The No Men Are Foreign Extra Questions And Answers in English, Karnataka Board Class 8 makes it easier to understand the story. Understanding every detail of a story is important for scoring higher on an exam and expert writers have made sure that you know how everything flows together by summarizing perfectly!

Extra Questions and Answers

Question 1. What does a peaceful harvest refer to?

Answer:

Peaceful harvest refers to peacetime and the prosperity one has in times of peace.

Question 2. In what way is starvation associated with winter?

Answer:

Wintertime is associated with cessation of activity and end of productivity. The time of war is as bleak as the time of winter. Life comes to a standstill and people die of starvation at the time of war

Question 3. What are the hells of fire and dust? What do they destroy?

Answer:

Hells of fire and dust are the fire, smoke and dust from bombs and gunfire. They pollute the air which was given by God to all in pristine purity. The poet reminds us that we have no right to spoil what is commonly owned by all children of God.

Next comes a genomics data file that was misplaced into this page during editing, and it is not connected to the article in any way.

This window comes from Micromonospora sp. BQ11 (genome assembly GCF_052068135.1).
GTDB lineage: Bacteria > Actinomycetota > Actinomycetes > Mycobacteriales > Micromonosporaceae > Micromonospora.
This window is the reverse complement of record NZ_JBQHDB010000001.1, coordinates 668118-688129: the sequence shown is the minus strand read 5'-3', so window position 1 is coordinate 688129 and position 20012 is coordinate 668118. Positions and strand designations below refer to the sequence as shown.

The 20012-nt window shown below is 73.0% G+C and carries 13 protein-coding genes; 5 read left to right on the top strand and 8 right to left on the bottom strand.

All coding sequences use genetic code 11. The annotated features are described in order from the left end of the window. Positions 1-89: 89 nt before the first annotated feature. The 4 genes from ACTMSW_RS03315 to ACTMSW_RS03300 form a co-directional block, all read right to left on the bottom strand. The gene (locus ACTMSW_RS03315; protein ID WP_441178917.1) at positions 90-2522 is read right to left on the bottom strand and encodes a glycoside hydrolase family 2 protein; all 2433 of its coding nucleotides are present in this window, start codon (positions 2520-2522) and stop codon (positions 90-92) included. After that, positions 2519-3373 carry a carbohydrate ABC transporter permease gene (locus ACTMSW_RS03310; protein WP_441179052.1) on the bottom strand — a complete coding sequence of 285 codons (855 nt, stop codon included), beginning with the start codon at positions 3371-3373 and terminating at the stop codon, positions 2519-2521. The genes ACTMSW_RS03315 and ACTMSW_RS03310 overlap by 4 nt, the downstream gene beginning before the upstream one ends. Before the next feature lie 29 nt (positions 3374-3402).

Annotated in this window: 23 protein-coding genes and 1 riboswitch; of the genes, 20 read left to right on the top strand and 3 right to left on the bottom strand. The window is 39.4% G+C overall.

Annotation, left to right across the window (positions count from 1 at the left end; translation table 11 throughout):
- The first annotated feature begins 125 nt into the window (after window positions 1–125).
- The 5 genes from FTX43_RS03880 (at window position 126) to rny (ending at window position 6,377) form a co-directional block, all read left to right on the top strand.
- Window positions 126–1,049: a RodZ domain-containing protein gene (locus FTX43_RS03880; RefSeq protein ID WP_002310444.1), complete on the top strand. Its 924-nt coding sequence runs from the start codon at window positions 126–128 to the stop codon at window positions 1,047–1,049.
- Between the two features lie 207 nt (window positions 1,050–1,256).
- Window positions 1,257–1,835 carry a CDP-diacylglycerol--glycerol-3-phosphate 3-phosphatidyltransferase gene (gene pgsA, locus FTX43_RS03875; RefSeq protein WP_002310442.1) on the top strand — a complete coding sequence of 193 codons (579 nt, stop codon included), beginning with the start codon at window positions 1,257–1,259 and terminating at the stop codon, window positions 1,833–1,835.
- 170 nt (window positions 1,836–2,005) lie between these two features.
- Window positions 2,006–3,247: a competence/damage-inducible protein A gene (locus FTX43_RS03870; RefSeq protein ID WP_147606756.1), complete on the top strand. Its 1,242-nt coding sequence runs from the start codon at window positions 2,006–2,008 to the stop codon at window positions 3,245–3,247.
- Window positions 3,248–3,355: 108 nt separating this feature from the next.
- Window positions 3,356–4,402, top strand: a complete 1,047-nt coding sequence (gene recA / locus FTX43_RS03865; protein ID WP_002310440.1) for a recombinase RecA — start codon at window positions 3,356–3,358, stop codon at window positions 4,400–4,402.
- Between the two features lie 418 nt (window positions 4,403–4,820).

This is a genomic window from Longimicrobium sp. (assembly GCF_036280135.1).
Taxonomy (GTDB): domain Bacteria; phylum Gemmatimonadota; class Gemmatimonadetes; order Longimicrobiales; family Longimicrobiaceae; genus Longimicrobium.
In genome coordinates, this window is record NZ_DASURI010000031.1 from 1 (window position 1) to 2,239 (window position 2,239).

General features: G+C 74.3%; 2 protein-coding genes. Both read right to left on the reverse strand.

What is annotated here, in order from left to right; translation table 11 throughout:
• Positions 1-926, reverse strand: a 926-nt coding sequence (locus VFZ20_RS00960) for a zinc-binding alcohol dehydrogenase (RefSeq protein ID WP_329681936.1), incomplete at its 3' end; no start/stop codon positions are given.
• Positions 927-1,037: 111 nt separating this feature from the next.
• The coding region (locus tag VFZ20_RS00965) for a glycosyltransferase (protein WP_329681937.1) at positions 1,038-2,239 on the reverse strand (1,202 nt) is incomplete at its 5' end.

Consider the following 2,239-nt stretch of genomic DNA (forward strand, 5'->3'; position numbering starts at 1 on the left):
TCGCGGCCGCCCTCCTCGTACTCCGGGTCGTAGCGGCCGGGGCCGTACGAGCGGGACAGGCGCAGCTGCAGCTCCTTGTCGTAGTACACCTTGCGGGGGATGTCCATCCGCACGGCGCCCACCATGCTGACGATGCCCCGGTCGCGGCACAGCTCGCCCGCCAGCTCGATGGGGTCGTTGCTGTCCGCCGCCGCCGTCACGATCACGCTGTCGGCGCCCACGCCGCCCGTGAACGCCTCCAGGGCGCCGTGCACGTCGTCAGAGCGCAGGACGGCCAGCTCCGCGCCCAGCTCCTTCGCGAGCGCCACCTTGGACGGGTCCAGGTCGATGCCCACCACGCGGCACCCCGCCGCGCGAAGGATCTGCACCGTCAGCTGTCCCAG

Question 4. What is the innocence of air? How is it defiled?

Answer:

The innocence of air is the purity of air. It is defiled by the guns and bombs used in wars. In other words, the innocence of air is spoilt by the wickedness of man. The poet seems to suggest that all gifts of God are pure and any act of defilement is evil.

Question 5. What does the poet emphasise by beginning and ending the poem with the same line?

Answer:

When a word, phrase, clause or sentence is repeated, the repetition is for the emphasis. The poet intends to drive home the truth that thinking of people of foreign countries as strangers is an unnecessary man-made barrier that should be broken.